THE Scottish Government has said it has “serious concerns” after the UK’s Asia-Pacific trade deal was confirmed.

On Friday, UK Trade Secretary Kemi Badenoch announced that the UK’s accession to the Comprehensive and Progressive Agreement for Trans-Pacific Partnership (CPTPP) has been confirmed.

During a media round following the announcement, Badenoch was forced to go on the defensive after critics of the deal pointed out the Government’s own experts said it would only boost the economy by 0.08%.

The deal is the biggest the UK has signed since leaving the EU, but does not compensate for the estimated 4% drop in GDP Brexit caused.

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Commentators said the impact will be limited, with official estimates suggesting it will add just £1.8 billion a year to the economy after 10 years, representing less than 1% of UK GDP.

Badenoch told journalists to “not keep talking” about Brexit as she defended the deal.

And now, the Scottish Government has weighed in on the row and cited “significant concerns” over the agreement.

Newly appointed trade minister Richard Lochhead said: ““It is clear that this agreement will not make up for the damaging impact of the UK leaving the EU and forfeiting access to the European Single Market, which accounted for 43% of Scottish exports prior to Brexit.

“Membership of CPTPP will see some reduction in tariffs, which Scottish businesses will welcome.

The National: Badenoch was forced to defend the CPTPP trade deal during a media roundBadenoch was forced to defend the CPTPP trade deal during a media round (Image: free)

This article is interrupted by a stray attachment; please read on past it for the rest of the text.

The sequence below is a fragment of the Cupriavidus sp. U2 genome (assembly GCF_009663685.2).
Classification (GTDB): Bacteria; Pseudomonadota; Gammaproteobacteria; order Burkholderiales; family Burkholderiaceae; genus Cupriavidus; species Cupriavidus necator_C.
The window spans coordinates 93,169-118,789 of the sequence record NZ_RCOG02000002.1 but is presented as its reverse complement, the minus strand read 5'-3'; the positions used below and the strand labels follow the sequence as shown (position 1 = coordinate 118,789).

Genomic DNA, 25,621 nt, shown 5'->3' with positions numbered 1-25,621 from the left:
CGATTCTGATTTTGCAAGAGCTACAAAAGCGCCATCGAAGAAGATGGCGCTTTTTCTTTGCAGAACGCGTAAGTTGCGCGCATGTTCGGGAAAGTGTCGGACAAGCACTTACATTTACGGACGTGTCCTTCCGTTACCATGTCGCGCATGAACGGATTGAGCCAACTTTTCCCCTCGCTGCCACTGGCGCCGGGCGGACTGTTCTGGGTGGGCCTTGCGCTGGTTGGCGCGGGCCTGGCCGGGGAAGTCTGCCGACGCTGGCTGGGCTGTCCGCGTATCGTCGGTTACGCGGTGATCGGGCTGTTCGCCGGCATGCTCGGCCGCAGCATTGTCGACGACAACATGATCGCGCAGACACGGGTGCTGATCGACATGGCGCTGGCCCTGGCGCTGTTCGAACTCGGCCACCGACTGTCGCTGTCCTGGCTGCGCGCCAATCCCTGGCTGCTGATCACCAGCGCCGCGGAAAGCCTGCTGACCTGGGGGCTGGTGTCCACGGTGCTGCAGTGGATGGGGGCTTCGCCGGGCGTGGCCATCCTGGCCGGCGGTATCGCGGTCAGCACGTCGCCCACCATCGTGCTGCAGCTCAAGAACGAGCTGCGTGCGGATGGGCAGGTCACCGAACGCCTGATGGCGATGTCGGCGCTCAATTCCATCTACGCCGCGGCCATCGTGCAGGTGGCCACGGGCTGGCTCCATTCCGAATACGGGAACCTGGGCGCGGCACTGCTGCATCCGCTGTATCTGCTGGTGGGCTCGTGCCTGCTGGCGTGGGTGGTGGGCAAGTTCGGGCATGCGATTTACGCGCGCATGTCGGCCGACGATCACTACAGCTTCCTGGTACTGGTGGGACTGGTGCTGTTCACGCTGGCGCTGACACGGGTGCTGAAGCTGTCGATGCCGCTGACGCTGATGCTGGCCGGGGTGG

“However, the UK Government’s own modelling suggests that over time CPTPP membership will result in a mere 0.08% increase in UK GDP. In contrast the Office for Budgetary Responsibility forecasts that Brexit will reduce the UK’s potential growth by about 4%.”

Lochhead said the Scottish Government needs to examine what has been agreed so far and would expect the UK to involve ministers in “any remaining negotiation”.

“Significant concerns have already been raised with the UK Government that joining CPTPP would open the door to imports produced to lower safety, animal welfare, environmental or labour standards,” he added.

“The UK Government needs to undertake, as a matter of urgency, an impact assessment on the cumulative impact of the Free Trade Agreements they are currently negotiating.”

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The UK is the first new member, and first European nation, to join the bloc – comprising Australia, Brunei, Canada, Chile, Japan, Malaysia, Mexico, New Zealand, Peru, Singapore and Vietnam – since its formation in 2018.

It follows nearly two years of negotiations, culminating in intensive talks in Vietnam earlier this month, when representatives of the 11 existing members agreed to the UK joining.

While Britain already has trade agreements with the CPTPP members apart from Malaysia and Brunei, officials said it would deepen existing arrangements, with 99% of UK goods exported to the bloc now eligible for zero tariffs.

Ministers have faced questions as to how UK protections on food safety, animal welfare, the environment and data protection can be maintained under CPTPP rules.

There have also been concerns about intellectual property rights and the potential implications for the cost of drugs to the NHS while unions worry about workers’ rights.

Officials say they have ensured high food safety and animal welfare standards will remain in place while ministers made clear the NHS and the price it pays for drugs were “not for sale” in the negotiations.

They point to the UK’s success in fending off demands from Canada to admit hormone-treated beef.

Labour however warned that “the devil is in the detail”, saying the UK Government has struck a series of “desperately bad” trade deals since Brexit, including the agreement.